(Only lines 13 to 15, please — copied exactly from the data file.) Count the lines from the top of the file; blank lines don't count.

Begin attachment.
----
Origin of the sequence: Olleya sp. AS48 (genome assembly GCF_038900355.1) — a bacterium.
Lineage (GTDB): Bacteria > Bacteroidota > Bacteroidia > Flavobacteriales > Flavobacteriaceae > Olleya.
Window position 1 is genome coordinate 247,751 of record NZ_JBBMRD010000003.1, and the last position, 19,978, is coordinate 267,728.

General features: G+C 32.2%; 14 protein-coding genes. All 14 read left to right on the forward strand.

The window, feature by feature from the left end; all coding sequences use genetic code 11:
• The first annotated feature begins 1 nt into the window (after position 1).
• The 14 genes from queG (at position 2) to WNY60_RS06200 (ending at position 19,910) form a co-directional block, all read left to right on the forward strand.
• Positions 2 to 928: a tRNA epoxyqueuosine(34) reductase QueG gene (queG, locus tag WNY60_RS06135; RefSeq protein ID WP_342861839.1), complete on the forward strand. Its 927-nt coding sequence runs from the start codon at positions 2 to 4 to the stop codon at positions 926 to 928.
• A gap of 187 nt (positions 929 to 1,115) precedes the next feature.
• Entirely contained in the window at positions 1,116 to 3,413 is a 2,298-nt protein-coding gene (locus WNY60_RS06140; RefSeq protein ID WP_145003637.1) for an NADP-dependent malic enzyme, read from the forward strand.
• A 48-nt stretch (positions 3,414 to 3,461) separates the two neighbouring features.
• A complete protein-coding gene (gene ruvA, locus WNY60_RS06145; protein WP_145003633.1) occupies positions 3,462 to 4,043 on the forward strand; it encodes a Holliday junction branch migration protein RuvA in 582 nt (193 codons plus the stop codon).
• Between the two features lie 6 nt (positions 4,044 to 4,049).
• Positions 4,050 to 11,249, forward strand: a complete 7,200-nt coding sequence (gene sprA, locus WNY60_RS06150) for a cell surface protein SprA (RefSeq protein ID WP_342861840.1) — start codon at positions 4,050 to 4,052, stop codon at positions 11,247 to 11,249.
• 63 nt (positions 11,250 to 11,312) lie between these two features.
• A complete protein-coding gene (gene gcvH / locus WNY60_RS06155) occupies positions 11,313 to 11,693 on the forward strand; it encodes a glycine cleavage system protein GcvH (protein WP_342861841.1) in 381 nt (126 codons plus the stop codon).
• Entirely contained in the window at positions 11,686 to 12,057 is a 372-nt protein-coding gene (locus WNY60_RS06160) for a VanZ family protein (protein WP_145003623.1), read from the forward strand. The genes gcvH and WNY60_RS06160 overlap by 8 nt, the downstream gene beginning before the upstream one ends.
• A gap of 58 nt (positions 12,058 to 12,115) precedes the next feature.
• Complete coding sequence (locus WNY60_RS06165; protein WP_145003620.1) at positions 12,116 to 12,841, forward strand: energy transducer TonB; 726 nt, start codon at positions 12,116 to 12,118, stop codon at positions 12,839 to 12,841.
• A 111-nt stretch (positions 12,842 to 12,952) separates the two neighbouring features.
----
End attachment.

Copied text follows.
• Between the two features lie 6 nt (positions 4,044 to 4,049).
• Positions 4,050 to 11,249, forward strand: a complete 7,200-nt coding sequence (gene sprA, locus WNY60_RS06150) for a cell surface protein SprA (RefSeq protein ID WP_342861840.1) — start codon at positions 4,050 to 4,052, stop codon at positions 11,247 to 11,249.
• 63 nt (positions 11,250 to 11,312) lie between these two features.